(07) 3262 9877        info@wwild.org.au        Monday – Friday 9AM – 5PM
(07) 3262 9877

Support Workers Resources

Available Resources:

Mater Intellectual Disability and Autism Service (MIDAS formerly known as QCIDD)

CHAP Tool – The Comprehensive Health Assessment Program (CHAP) is designed to help minimise the barriers to healthcare for people with intellectual disability by prompting health care and screening.  Developed at The University of Queensland by Professor Nick Lennox, the program is used in Australia by various state governments, other non-government organizations, and in other countries. CHAP is a tool designed to prompt a comprehensive health assessment for adults with intellectual disability.  This may potentially help doctors make better diagnoses, provide appropriate treatment and ultimately ensure an overall better health. The CHAP tool is a two-part questionnaire requiring collaboration between the person with the intellectual disability, their supporter and their GP.  The first part of the questionnaire creates a comprehensive health history and is completed by the parents, paid support staff and/or person with intellectual disability.  The health history is then taken to the person’s GP.  Working with the person and their supporter, the GP fills in the second part of the questionnaire. Here, the GP is prompted to be aware of commonly missed, poorly managed or syndrome specific health conditions and performs a review of the person’s health. On completion of the GP’s review, a health action plan should be agreed upon by the GP in collaboration with those involved in providing support or the person themselves. Available at: https://qcidd.centre.uq.edu.au/resources/chap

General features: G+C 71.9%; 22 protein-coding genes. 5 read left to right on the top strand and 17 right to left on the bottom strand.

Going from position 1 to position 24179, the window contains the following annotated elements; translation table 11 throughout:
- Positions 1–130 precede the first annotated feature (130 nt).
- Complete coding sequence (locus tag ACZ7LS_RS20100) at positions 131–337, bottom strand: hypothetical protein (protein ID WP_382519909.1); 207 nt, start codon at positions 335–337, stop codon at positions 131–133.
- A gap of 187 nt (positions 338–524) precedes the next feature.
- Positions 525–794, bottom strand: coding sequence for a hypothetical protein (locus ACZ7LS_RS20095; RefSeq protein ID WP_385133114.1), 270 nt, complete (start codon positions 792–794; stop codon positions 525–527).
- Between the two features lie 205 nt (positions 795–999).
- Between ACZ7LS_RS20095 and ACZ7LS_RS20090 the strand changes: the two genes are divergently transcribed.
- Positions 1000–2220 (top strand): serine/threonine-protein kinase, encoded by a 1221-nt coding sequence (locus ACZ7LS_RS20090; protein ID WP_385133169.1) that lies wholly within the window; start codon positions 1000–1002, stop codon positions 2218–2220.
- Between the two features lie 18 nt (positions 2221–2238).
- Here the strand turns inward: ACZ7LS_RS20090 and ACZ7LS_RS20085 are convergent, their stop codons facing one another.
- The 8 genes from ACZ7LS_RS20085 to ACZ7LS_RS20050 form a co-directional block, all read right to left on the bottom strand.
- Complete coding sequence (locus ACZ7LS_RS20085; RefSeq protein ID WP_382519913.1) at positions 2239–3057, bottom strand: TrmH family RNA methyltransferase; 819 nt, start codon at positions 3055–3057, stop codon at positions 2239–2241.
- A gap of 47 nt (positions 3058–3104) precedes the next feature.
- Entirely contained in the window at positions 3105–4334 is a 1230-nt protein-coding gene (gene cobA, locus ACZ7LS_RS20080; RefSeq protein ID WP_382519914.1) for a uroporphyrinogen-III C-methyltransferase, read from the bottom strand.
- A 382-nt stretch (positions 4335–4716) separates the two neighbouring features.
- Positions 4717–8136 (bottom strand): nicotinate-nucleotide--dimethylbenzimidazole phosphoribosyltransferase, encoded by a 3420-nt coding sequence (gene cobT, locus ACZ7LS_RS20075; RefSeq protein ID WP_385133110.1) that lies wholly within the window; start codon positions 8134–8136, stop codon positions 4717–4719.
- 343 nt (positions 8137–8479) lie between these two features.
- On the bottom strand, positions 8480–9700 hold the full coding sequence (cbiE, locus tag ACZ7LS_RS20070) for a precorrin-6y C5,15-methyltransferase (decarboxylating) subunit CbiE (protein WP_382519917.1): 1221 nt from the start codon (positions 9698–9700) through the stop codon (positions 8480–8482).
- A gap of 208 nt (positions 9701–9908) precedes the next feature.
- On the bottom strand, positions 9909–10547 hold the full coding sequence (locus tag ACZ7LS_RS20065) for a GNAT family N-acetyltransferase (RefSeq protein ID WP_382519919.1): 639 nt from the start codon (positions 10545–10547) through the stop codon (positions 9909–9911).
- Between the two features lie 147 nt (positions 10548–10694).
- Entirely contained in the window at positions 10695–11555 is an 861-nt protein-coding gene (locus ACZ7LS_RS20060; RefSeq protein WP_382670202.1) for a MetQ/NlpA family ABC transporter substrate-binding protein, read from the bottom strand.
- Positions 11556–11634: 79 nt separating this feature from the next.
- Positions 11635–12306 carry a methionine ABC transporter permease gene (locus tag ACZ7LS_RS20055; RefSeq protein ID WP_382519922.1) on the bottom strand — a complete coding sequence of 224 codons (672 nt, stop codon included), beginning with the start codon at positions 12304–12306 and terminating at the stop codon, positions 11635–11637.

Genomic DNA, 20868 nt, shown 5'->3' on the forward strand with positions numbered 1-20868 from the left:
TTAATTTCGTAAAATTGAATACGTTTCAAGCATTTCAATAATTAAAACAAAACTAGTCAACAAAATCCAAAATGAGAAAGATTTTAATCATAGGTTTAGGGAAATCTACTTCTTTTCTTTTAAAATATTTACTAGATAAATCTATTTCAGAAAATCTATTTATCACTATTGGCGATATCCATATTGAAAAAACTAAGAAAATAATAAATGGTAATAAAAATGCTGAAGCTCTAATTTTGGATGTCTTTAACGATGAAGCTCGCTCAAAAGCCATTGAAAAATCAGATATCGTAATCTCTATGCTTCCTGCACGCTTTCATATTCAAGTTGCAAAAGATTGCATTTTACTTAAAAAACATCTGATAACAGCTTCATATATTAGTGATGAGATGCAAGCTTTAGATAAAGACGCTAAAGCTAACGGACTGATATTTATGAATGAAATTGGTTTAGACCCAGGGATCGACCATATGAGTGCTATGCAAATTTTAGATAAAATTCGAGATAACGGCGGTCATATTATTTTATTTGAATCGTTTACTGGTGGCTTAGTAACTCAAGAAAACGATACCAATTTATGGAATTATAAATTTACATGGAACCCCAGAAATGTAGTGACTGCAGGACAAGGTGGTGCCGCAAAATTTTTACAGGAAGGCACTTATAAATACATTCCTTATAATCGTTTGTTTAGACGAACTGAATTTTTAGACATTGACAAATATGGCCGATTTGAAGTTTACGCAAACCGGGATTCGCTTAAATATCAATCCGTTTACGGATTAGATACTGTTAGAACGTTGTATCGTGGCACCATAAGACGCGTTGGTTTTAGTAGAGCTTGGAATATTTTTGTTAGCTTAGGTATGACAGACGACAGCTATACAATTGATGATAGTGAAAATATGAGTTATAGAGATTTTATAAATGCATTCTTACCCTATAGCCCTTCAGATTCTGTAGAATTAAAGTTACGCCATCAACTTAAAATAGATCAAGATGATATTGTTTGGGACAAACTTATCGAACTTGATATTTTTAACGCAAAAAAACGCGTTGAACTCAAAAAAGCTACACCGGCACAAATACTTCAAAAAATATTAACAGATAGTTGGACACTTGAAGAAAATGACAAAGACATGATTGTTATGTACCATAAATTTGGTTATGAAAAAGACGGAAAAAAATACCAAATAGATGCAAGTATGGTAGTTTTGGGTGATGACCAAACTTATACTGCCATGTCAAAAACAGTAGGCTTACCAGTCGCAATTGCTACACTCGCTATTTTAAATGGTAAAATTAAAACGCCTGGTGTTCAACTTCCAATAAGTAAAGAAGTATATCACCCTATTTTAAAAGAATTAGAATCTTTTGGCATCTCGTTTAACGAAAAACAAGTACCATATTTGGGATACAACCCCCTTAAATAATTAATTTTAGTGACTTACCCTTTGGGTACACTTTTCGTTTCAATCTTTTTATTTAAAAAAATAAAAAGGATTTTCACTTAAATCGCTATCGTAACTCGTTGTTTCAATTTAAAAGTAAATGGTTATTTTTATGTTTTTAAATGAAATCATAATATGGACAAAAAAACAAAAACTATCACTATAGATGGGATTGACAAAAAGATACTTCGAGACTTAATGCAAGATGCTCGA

MacDonald, S 2008, ‘Which Way is Justice? A Practice Manual for Supporting People with an Intellectual Disability in the Criminal Justice System’, Community Living Association, Inc., Voices Project 2008,


Women with Disabilities Victoria have created a series of videos and printed resources to improve our understanding of women with disabilities and their experiences of violence and abuse. These resources have been developed for people with disabilities and also the support workers and other health professionals that support them. Please go to this LINK to access these resources.


EAP Assist – Wellness Apps available online.

EAP Assist facilitates on-demand technology to provide highly accessible & flexible support to all employees via access to the best evidence-based, clinically-tested wellness apps free for all member employees to access. The Apps address a comprehensive range of mental health issues, including depression, anxiety & stress as well as many wellbeing issues, including resilience, confidence & sleep.

Get support online without ever needing to leave your home or workplace enhancing every aspect of your personal & professional life, providing employees with the skills to adapt to ever-changing environments. EAP Assist facilitated apps provide inspiration, cultivate resilience & strengthen skills to build strong mental health each & every day. Wellness Apps have been shown to achieve outcomes that traditional in-person therapy sessions are unable to achieve.  https://eapassist.com.au/wellness-apps/



Milner, P., Kelly, B. (2009). Community participation and inclusion: people with disabilities defining their place, Disability & Society. 17 pgs,http://www.tandfonline.com/doi/pdf/10.1080/09687590802535410.


The State of Queensland. (2007). Acquired Brain Injury Outreach Service. How to Build Good Boundaries in Support Work. Queensland Health, Available at: http://www.health.qld.gov.au/abios/behaviour/professional/boundaries_pro.pdf.